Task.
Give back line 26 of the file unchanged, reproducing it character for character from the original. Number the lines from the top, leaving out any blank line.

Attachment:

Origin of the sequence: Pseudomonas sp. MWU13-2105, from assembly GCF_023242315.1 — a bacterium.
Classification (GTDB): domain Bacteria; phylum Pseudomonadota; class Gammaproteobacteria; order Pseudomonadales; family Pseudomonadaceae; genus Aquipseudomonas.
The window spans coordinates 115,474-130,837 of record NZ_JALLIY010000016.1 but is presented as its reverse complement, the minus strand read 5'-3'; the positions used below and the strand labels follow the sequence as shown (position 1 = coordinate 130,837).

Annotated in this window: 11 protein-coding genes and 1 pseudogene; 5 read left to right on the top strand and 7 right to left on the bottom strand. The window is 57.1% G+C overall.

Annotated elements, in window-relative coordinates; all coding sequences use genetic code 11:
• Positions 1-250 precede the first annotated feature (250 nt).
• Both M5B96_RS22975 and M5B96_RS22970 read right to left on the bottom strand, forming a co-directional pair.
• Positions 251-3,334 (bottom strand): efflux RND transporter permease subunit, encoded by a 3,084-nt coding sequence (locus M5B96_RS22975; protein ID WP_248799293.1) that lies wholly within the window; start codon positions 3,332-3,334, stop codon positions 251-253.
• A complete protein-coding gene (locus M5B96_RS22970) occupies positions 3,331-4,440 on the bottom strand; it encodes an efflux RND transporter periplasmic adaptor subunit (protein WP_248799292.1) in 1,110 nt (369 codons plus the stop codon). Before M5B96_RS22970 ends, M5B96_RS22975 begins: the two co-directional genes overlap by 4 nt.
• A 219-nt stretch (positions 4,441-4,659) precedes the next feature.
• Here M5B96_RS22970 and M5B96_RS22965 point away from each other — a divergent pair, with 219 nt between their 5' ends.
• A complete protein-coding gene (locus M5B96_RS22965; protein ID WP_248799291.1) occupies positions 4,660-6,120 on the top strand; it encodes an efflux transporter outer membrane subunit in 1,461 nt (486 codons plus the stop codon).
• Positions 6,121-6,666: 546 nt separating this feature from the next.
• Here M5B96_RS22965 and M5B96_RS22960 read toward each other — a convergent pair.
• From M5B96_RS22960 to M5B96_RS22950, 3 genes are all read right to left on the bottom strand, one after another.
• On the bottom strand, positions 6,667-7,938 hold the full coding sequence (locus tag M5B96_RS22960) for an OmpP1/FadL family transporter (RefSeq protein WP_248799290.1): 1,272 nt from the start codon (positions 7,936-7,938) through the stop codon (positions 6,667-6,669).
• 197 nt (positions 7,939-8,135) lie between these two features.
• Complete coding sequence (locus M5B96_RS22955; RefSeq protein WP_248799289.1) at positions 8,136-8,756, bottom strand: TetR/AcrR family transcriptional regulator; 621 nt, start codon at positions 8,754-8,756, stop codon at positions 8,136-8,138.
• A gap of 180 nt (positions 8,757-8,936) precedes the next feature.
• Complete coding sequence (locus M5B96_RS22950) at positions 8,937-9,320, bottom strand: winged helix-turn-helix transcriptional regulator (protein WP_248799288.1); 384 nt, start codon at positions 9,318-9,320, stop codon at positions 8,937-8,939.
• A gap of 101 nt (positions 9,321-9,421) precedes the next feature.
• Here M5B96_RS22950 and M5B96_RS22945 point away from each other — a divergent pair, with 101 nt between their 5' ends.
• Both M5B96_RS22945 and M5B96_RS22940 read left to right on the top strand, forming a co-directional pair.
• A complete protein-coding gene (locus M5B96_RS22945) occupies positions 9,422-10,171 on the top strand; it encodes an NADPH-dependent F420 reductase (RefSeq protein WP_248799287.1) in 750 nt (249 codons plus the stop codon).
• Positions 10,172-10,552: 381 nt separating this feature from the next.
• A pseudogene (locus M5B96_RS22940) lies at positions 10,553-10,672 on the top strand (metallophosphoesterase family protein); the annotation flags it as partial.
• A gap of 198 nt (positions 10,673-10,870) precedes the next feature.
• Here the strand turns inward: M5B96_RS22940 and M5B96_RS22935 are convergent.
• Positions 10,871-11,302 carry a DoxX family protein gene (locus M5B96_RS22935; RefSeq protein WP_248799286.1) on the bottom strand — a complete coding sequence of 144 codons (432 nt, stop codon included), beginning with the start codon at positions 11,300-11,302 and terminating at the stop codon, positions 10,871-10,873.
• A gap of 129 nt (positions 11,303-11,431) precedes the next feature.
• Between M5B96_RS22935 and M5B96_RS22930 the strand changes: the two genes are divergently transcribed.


• A pseudogene (locus M5B96_RS22940) lies at positions 10,553-10,672 on the top strand (metallophosphoesterase family protein); the annotation flags it as partial.